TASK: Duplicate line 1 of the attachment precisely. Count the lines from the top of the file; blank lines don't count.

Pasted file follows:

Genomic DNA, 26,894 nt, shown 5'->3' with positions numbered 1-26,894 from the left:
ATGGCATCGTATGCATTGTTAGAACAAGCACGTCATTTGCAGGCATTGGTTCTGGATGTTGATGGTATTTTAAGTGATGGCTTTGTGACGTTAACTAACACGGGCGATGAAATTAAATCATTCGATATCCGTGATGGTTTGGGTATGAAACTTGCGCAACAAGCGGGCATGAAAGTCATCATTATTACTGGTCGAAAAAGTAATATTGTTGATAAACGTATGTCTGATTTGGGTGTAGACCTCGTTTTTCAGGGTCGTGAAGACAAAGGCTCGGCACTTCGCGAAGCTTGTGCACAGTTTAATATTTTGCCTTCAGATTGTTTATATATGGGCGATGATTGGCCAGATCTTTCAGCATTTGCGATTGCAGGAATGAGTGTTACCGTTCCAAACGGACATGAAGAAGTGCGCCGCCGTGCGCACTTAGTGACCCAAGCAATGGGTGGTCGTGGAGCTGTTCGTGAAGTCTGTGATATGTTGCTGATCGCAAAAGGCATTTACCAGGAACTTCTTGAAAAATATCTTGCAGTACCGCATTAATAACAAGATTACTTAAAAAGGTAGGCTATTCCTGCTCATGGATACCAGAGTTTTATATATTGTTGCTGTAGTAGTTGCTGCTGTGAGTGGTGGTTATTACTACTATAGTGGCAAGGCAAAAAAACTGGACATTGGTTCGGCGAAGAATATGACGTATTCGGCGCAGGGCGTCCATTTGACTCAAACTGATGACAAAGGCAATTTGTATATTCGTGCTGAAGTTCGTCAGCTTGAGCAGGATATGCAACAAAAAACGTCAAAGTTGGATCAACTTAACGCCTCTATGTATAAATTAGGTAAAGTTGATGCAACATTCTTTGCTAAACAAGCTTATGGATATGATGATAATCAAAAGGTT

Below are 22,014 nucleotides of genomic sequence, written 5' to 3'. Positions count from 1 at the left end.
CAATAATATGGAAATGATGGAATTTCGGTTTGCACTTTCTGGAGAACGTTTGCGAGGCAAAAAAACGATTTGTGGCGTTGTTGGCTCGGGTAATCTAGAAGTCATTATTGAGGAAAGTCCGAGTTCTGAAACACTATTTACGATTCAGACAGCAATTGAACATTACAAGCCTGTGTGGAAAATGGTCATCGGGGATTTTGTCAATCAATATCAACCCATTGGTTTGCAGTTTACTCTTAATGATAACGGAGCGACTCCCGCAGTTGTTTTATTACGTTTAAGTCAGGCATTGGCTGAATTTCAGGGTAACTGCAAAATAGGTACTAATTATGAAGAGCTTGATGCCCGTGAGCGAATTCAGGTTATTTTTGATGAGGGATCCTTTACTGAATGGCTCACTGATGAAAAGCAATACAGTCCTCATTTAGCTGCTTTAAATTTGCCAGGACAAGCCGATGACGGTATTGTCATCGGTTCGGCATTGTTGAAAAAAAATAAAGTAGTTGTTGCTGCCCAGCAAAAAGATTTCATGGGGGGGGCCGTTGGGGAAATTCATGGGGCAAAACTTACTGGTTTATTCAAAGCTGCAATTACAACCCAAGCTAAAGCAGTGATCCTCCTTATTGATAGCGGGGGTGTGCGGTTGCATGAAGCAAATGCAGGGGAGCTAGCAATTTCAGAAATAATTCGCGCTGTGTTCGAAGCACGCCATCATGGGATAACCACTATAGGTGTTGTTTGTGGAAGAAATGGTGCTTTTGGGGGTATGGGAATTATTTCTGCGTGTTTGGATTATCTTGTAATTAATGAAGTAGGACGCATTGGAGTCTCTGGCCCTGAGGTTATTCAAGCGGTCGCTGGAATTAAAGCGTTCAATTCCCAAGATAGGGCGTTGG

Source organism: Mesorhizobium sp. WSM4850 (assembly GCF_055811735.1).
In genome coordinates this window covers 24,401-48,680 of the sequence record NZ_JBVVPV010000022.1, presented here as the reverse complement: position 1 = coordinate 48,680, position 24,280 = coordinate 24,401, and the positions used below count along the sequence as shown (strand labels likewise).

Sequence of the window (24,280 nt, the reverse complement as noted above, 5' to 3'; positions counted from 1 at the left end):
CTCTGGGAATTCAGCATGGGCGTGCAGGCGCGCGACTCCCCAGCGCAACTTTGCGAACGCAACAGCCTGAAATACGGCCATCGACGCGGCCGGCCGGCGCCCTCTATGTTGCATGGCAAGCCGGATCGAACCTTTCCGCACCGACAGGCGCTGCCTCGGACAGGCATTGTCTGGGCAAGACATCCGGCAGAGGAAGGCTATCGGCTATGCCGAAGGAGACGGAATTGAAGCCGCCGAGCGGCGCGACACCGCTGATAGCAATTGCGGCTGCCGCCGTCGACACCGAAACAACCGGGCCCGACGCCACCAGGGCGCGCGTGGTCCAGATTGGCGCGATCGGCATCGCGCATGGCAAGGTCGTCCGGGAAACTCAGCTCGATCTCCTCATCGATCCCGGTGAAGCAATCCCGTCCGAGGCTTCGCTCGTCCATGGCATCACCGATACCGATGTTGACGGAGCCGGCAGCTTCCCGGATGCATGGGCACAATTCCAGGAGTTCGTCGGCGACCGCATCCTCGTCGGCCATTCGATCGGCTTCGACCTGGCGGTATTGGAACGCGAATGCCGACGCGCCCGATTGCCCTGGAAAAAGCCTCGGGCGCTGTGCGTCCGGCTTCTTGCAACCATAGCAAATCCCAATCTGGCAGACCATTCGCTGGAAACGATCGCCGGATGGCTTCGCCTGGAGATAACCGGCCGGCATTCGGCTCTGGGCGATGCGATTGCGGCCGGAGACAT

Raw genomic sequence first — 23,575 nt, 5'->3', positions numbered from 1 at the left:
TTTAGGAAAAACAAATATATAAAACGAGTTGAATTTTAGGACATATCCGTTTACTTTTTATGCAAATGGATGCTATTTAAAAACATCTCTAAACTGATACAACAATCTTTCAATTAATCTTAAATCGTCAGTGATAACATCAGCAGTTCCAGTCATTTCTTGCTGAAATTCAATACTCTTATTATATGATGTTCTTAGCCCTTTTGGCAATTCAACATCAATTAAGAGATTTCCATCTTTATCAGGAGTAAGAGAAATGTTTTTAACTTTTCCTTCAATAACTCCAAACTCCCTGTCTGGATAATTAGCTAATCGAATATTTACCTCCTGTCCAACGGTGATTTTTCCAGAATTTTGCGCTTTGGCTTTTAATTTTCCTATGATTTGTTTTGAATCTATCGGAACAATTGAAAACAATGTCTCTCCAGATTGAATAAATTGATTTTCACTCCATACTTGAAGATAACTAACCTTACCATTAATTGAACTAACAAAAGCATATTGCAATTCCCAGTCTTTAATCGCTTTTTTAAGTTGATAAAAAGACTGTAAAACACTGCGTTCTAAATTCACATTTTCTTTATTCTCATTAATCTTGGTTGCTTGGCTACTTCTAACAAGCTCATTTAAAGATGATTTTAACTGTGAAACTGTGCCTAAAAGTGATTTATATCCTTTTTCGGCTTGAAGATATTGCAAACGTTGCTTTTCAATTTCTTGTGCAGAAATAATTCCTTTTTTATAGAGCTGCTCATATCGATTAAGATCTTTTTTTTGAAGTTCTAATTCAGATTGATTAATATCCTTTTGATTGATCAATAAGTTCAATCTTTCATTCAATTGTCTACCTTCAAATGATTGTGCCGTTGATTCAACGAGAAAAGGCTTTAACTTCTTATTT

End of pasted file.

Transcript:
Genomic DNA, 26,894 nt, shown 5'->3' with positions numbered 1-26,894 from the left: